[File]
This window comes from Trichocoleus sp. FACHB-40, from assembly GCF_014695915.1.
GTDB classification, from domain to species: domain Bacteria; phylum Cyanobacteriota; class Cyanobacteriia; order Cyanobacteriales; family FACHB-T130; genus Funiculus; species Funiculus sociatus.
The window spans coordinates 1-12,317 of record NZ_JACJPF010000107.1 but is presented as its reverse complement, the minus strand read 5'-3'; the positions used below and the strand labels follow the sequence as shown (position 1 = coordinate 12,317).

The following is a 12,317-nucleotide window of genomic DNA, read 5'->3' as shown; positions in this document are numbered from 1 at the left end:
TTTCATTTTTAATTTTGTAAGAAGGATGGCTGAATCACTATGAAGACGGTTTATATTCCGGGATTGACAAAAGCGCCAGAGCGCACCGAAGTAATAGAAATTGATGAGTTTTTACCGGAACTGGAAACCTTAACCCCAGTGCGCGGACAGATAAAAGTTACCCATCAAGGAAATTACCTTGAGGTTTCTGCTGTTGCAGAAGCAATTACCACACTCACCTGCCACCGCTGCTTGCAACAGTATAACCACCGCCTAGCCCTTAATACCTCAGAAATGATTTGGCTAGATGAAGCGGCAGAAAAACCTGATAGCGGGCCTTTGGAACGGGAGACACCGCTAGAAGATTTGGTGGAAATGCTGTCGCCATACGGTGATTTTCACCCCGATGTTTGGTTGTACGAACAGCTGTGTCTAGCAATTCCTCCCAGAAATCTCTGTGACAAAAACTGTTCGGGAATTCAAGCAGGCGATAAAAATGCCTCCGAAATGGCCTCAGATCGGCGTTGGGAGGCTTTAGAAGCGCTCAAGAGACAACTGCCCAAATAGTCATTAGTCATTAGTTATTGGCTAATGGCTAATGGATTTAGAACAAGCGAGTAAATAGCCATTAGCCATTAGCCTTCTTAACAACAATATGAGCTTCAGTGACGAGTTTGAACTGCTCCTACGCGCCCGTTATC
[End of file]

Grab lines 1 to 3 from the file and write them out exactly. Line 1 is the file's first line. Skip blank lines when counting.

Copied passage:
This window comes from Trichocoleus sp. FACHB-40, from assembly GCF_014695915.1.
GTDB classification, from domain to species: domain Bacteria; phylum Cyanobacteriota; class Cyanobacteriia; order Cyanobacteriales; family FACHB-T130; genus Funiculus; species Funiculus sociatus.
The window spans coordinates 1-12,317 of record NZ_JACJPF010000107.1 but is presented as its reverse complement, the minus strand read 5'-3'; the positions used below and the strand labels follow the sequence as shown (position 1 = coordinate 12,317).